The only reaction my friend could manage to International Women's Day this year was, "Well, when is International Men's Day?" I told him that this reaction, and the fact that he couldn't say anything about women without putting men first, was one of the reasons that we had International Women's Day in the first place. "F**king Feminists," he mumbled. He made it sound like an insult.
The common bastardization of the word Feminist to "Feminazi" is proof in itself that many people see Feminism as a radical, man-hating movement, rather than a synonym for gender equality. It can often seem as though the word prevents people from seeing the movement for what it really is: a diverse and wide-ranging campaign which incorporates all issues on which people are treated differently because of their gender. While patriarchy is prescriptive in assigning gender roles, Feminism encourages choice and freedom. If you think people should be treated equally, regardless of their gender, I hate to break it to you, but you are a Feminist.
In the past, when speaking and writing about Feminism, I would often dilute the conversation by avoiding the F-word, and opting for something more neutral like "gender equality". It seemed to me that with the Feminist movement fighting battles on so many fronts, that it would be a waste of time to dispute the packaging. Surely, cutting the crap about etymology would allow the conversation to focus on the juicier debates about real people's lives, experiences and issues - right?
Well, no, actually. Feminism only has a bad reputation among those who don't understand it, and so the choice is as follows: do we make a concession to people who don't like the word, by rebranding it as "gender equality"; or, do we insist that people educate themselves before criticising the movement - and thus reclaim the word Feminism for what it really stands for?
I realised that to avoid using the word Feminism would be to concede a point to the movement's opponents. I would effectively be raising issues around gender equality and at the same time apologising for making these points as a woman. It would be like saying, "Sure, it's OK that you 'hate' Feminism - to save you the trouble of spending ten minutes educating yourself about what it actually means, I'll just change the word to make it easier for you to stomach, and we can skirt around the issue until it disappears because no-one properly understands it".
And yet, what about the case of Scope, formerly The Spastics Society? In 1994, the Society felt its name was "holding it back", and changed it to Scope due to the prevalence of "spastic" and "spaz" as pejorative terms. Could we not say the same of Feminism?
The difference here is that the signifier "Feminism" and its "fem-" prefix are directly linked to all female words, all female history, and all female people, in a way that the word "spastic" is not. As Sherrie Silman puts it:
Feminism declines to change its name to not include the "fem" because the desire to erase the feminine is negatively prejudicial. Feminism is called Feminism precisely because of the anti-fem sentiment infecting this planet.
In addition, Feminism is more reliant on its history than Scope - a history which it risks losing, if it changes its name. The word Feminism links current campaigns to first-, second- and third-wave Feminist movements, and to incredible women who broke boundaries to effect change and give us the rights and privileges we have today. Their achievements are evidence that Feminism works, and that it benefits society as a whole, even as it adapts to current issues and modern threats. Women are better able to contribute to society when they are able to vote, to work, to create; so imagine what we can achieve as we gain more rights, freedoms and opportunities.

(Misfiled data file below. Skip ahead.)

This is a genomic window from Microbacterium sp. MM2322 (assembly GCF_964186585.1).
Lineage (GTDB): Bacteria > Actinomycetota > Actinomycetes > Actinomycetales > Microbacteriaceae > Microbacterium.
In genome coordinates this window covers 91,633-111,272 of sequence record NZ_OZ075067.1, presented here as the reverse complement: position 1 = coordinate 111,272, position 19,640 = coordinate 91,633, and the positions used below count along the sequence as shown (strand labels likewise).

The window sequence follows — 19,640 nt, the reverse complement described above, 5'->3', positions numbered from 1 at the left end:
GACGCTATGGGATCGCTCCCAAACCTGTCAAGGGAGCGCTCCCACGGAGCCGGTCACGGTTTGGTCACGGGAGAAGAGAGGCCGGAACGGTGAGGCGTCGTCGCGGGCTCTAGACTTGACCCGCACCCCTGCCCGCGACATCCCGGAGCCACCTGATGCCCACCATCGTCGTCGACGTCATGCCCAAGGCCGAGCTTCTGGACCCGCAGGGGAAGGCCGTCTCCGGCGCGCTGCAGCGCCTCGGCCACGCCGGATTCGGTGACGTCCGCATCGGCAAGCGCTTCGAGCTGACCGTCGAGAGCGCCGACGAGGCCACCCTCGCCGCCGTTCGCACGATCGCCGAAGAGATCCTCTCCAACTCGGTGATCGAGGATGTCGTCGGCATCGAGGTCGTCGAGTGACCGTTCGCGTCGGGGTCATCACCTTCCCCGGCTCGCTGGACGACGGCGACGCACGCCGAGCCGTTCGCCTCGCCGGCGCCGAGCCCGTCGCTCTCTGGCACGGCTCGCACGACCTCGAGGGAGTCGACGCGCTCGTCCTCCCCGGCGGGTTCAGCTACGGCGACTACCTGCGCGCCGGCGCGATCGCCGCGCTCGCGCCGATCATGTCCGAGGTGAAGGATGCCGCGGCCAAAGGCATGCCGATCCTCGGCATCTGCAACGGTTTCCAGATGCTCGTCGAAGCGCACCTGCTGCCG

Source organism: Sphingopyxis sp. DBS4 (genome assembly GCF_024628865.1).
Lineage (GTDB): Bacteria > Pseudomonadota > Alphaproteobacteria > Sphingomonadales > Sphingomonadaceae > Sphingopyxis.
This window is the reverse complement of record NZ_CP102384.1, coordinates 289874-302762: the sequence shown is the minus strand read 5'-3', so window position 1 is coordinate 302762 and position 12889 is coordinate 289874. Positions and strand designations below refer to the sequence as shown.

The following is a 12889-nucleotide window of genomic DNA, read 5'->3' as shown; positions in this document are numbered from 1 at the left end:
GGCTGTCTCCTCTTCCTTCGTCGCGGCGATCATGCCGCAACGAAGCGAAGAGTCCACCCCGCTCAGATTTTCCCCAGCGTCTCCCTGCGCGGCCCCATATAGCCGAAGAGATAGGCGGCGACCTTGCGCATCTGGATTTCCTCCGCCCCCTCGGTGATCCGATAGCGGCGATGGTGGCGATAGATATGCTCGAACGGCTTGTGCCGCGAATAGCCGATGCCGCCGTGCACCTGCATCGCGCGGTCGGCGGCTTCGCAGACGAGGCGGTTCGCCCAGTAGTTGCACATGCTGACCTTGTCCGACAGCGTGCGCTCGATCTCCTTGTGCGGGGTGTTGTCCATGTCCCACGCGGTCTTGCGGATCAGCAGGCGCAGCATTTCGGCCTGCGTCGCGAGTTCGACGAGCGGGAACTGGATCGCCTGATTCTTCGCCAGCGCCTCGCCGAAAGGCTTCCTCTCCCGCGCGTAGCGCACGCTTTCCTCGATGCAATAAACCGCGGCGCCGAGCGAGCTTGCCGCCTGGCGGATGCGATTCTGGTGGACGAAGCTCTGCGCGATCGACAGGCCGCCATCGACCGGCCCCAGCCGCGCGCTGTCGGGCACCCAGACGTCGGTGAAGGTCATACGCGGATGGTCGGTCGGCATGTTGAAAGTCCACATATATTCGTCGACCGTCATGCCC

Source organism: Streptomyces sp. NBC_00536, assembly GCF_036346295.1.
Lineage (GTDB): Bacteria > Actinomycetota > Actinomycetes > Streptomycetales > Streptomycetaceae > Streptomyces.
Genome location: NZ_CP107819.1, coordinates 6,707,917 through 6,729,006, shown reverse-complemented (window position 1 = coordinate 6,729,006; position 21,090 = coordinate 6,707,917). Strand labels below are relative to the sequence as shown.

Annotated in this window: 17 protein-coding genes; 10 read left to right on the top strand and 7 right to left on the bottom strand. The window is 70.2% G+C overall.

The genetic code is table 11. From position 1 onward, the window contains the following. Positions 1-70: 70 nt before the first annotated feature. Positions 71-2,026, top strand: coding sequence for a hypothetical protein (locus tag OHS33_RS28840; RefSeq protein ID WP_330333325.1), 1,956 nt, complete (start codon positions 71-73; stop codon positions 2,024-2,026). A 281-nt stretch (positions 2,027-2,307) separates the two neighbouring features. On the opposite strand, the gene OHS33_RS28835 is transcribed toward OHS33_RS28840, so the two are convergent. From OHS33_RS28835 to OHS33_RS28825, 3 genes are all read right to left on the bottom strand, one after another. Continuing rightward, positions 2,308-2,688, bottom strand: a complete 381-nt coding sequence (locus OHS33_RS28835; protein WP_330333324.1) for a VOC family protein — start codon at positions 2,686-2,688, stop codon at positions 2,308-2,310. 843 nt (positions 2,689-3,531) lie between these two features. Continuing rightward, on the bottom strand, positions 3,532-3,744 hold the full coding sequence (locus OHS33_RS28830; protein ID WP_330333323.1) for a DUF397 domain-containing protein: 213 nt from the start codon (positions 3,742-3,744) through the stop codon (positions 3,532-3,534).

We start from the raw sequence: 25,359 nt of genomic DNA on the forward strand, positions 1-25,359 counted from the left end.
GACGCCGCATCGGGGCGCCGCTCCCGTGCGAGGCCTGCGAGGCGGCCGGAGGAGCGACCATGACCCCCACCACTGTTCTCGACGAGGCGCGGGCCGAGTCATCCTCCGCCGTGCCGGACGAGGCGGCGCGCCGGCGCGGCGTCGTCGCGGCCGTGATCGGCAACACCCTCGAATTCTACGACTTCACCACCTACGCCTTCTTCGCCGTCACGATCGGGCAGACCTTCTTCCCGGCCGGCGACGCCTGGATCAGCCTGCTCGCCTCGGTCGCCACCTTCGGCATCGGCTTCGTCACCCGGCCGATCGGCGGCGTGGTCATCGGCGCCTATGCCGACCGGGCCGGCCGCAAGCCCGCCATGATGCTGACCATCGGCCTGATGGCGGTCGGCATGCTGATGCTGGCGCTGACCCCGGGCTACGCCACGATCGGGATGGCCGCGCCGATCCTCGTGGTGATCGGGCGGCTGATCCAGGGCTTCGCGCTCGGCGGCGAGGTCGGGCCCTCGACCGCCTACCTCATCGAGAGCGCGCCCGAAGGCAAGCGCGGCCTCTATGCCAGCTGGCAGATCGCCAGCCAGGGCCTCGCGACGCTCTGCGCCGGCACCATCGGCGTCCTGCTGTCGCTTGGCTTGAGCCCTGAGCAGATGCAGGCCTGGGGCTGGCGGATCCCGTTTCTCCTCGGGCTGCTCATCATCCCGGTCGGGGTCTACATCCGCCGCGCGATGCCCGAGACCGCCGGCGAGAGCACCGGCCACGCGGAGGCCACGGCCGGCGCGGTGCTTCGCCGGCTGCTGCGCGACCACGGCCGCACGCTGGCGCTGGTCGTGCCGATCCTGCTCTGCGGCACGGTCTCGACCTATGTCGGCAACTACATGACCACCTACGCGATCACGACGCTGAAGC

The word Feminism also reminds us that the movement has a duty to address the serious disadvantages that women continue to face. Feminist victories, after all, merely punctuate a patriarchal history which continues to shape society today. Feminism is more weighted towards women's rights as it needs to readdress the balance and compensate for patriarchy's preferential treatment of men, and discriminatory treatment of women - but this doesn't mean that Feminists hate men or ignore the problems that men face.
Meanwhile, looking back at how far the movement has come is what gives us the momentum to keep fighting. When we think of Feminist accomplishments, we often look back to first-wave Feminism and the large-scale changes effected by the campaign for suffrage, but the F-word endures even now and is still making huge gains. To abandon the word now, for example, would negate the effectiveness of The Fawcett Society's "This is what a Feminist looks like" campaign in 2014. Although controversial in terms of its production ethics, the campaign successfully brought respected public figures, both male and female, under the heading of Feminism.
Meanwhile, however, young women in Hollywood like Kaley Cuoco and Shailene Woodley have been criticised for saying they aren't Feminists. I doubt such people actually oppose the movement for gender equality or the actual principles of Feminism, and suspect that it is the word itself that they are reluctant to endorse, particularly as their comments show no understanding of Feminism. This reluctance only demonstrates the pervasiveness of misogynistic and anti-Feminist sentiment - a view so pervasive that it can infiltrate an industry as sexist as Hollywood, and convince even its female actors that this inequality isn't a problem. As Ellen Page puts it, "How could it be any more obvious that we still live in a patriarchal world when Feminism is a bad word?"
All things considered, I think I'll keep waving my Feminist flag high. Oh, and if you were wondering, International Men's Day is November 19th. F**king Feminists, indeed.